Students’ Constitutional Right to Walk Out and Speak Up

PAIGE BETTGE—The tragic Parkland school shooting, which took place this February, has sparked an ongoing wave of student activism. Students’ First Amendment rights are now more than ever having widespread consequences, as student activism has caused landmark gun control reforms in Florida and is sparking conversations nationwide.

Thousands of students across the nation participated in a seventeen-minute “Walk Out” school protest on March 14th to honor the seventeen lives lost in the Parkland shooting and to protest the lack of action on gun control. Students have also organized the “March for Our Lives” on March 22nd, with marches held in every state and across the globe. In addition, students have been vocal on social media platforms and in speaking with their elected representatives.

Schools have responded to this wave of activism, and particularly to the Walk Outs, in varied ways. Some schools have endorsed the protest and allowed students to participate without consequence—some have even helped students plan the Walk Out. New York Governor Andrew Cuomo issued a statement following the Walk Out, directing New York schools to “cease any disciplinary actions” against students that participated.

Other schools have been less accommodating. Certain schools in New York reportedly blocked students from exiting the school premises during the Walk Out. Many other students across the nation have faced disciplinary backlash from their schools for this activism. Some schools have suspended students that participated in the Walk Out. One school issued a five-day suspension for a student that deviated from the planned route within the school at the Walk Out. Another school in Arkansas gave students two disciplinary options for participation in the Walk Out—one was being hit with a paddle.

Some of these school responses could violate the students’ constitutional rights under the First Amendment and due process protections. In 1969, the Supreme Court ruled that students in schools generally retain their constitutional right to protest under the First Amendment. In that case, students wore armbands as a symbol of protest against the Vietnam War. The Court stated that students do not “shed their constitutional rights to freedom of speech or expression at the schoolhouse gate.” Students’ constitutional rights in school are not absolute, however. The current case law, established by the Supreme Court, allows schools to limit students’ free speech expressions when the conduct or speech is lewd or obscene, or there is a material or substantial disruption of the school environment. Because walking out of school could constitute an unexcused absence or truancy, it may not be protected by the First Amendment.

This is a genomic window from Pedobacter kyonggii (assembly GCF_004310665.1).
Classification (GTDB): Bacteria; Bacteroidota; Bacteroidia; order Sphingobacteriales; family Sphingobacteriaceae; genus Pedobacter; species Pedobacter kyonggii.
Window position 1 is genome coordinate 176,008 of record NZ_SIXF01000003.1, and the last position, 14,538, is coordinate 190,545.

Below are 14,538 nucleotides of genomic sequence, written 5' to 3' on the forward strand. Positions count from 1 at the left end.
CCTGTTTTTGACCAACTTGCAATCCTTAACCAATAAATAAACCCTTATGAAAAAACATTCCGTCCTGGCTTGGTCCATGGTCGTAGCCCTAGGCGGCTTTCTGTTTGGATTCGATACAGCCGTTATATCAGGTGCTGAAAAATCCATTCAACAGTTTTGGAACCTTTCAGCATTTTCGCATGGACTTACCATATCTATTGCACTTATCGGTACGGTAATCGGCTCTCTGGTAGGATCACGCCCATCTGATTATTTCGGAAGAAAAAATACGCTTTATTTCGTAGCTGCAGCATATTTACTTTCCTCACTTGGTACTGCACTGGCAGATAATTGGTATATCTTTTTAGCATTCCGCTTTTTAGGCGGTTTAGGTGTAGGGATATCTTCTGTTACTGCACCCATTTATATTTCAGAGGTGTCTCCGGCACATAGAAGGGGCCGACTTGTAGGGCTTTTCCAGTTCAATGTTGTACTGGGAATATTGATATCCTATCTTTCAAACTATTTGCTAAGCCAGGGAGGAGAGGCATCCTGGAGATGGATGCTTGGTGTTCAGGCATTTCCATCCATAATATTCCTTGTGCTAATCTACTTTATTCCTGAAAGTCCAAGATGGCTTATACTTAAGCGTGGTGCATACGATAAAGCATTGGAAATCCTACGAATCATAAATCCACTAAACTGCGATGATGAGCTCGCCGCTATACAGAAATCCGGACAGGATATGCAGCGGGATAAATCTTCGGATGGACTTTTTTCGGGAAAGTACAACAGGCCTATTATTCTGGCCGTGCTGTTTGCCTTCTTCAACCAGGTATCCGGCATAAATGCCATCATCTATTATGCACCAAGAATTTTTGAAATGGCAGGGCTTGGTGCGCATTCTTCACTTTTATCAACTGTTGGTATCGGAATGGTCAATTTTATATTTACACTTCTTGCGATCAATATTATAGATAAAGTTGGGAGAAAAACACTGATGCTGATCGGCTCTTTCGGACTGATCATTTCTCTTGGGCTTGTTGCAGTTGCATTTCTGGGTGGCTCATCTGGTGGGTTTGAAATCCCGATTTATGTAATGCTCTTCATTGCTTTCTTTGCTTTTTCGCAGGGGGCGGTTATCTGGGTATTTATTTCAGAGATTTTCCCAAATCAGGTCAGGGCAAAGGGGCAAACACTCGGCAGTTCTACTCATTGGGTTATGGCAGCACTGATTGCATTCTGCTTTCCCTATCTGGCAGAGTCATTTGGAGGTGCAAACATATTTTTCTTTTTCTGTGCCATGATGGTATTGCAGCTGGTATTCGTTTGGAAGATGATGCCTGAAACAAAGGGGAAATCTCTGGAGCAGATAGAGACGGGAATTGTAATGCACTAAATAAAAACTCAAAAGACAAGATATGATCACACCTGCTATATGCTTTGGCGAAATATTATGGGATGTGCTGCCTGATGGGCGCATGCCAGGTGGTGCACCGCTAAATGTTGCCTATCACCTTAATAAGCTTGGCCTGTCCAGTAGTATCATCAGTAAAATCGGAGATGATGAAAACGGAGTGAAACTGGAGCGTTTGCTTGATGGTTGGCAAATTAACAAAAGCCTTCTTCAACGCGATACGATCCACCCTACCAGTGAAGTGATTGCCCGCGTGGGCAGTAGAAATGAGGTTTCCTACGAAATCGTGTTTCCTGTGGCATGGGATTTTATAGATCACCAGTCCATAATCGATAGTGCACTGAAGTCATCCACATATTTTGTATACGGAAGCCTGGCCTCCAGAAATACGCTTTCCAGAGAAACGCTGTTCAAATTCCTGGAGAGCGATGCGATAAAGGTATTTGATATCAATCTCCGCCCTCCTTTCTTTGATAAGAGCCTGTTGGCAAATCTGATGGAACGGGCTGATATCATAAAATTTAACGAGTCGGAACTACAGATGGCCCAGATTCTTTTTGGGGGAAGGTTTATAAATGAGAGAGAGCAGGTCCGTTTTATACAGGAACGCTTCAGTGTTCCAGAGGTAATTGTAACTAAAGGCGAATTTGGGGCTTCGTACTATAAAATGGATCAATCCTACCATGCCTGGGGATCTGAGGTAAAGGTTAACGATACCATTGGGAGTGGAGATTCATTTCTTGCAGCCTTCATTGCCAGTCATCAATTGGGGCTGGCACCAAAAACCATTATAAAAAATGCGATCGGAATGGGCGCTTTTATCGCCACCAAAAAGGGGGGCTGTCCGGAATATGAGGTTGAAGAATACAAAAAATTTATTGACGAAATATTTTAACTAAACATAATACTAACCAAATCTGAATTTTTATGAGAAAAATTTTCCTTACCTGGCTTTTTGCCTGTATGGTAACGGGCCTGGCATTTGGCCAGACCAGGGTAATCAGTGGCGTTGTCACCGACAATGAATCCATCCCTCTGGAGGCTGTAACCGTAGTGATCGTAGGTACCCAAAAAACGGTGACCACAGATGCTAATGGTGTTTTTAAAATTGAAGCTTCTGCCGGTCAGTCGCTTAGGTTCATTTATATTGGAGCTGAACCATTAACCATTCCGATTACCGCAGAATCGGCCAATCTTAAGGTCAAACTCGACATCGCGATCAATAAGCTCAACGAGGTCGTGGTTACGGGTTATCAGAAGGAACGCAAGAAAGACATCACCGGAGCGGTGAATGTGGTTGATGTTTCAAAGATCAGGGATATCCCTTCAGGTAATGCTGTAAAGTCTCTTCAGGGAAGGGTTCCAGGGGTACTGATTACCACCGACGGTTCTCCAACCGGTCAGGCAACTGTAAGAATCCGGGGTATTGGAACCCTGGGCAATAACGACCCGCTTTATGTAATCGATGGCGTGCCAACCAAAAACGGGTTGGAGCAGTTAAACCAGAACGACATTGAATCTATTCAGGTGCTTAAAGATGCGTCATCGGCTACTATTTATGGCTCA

The punishments that students may receive for participation in a Walk Out or similar exercise of advocacy are limited as well, though not to the degree that one might think. Schools must treat political speech according to their local policies and may not impose a harsher punishment than would be given for the same, non-political transgression. Several schools have likely unconstitutionally abridged their students’ rights under the First Amendment by issuing punishments for participation in the Walk Out that were much harsher than their standard punishments for an unexcused absence. Certain types of punishment by the school may be illegal as well, including the option of being hit for participation in the Walk Out, though this is only in certain jurisdictions. Several states and localities still permit and practice corporal punishment as a form of school discipline. The Supreme Court held in 1977 that the use of corporal punishment in school does not violate the constitutional ban on cruel and unusual punishments or any procedural due process requirements.

Additionally, while students formally retain the right to exercise their free speech outside of the school environment, schools have intervened and disciplined students for out-of-court speech in the past. One student in Nevada reportedly used an expletive when calling his elected representative to advocate for stronger gun control measures during the Walk Out, and his school subjected him to a two-day suspension in addition to an unexcused tardy for taking part in the Walk Out. The Supreme Court has indicated that speech outside the school environment is likely to be protected under the First Amendment such that schools cannot punish students, but there has not yet been a ruling explicitly on this issue.

Regardless of the limitations on students’ rights to exercise their free speech and speak out against lax gun control policies, thousands of students across the country nonetheless have advocated for change. The social impact of their actions is even more significant in light of the legal barriers that they face, and courts may soon have to rule more explicitly on the extent to which schools may stifle their students’ political speech in the name of educational order.

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